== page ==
We cannot know whether this advocacy is an awkward attempt to identify with others of her heritage, or whether it is simply a socially-conscious politician's desire to right historic wrongs on the part of disadvantaged people. What we do know is that Senator Warren has shown herself to be a fighter for social equality and for a capitalist system that floats all boats, not just yachts.
For these reasons, those who wish her ill will never allow the Native American question to recede; Senator Warren's potential appeal as a national candidate constitutes too much of a threat. Therefore, we offer a simple suggestion that could not even have been contemplated when Ms. Warren first listed her heritage on an employment form.
The same technology that can match a perpetrator to a crime with virtual 100-percent certainty could settle the question of her heritage for all time. There are now so many commercial DNA heritage-tracking labs in business that they advertise on television. The going rate for one of the most popular tests is $99. All the senator needs to do is spit into a tube, wait a few weeks, and get her answer.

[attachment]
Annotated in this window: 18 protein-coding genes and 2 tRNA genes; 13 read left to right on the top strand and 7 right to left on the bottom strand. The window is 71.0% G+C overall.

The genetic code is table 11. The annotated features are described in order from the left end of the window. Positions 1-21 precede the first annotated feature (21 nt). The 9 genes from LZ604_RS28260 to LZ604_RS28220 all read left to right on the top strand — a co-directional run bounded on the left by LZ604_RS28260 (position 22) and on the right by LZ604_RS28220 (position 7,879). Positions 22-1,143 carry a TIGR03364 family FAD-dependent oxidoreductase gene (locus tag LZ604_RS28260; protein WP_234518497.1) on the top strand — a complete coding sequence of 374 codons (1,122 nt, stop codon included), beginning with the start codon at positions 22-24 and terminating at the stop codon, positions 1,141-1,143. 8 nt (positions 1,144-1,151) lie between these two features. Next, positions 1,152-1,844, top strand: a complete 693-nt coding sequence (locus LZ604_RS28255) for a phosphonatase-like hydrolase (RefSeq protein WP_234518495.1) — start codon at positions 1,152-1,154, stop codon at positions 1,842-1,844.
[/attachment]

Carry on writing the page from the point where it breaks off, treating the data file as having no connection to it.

No matter whether the test came up negative or positive, it would constitute a plus for Senator Warren and her political hopes. Were she to test positive for Native American DNA, it would permanently resolve the issue — while possibly shutting down President Trump.
Should the test come up negative, it would be an opportunity for the senator to perform an act rarely seen among politicians: an admission of her error and a full-throated apology to Native American tribes and anyone else offended by her spurious claim. By facing the truth and taking responsibility for it, she would disarm her enemies and show potential voters that she was human and capable of mistakes, just like them. Handled properly, it could become a testimonial to her integrity and truthfulness at a time when that quality is in short supply among the nation's leadership.
So we call upon our senior senator to screw up her courage and take the spit test. If she already has but is keeping the results under wraps, we urge her to be forthcoming with them. She has nothing to lose but her Achilles' heel.
If you’re new to this issue, here’s a recent piece in The Boston Globe and an RNC Research overview: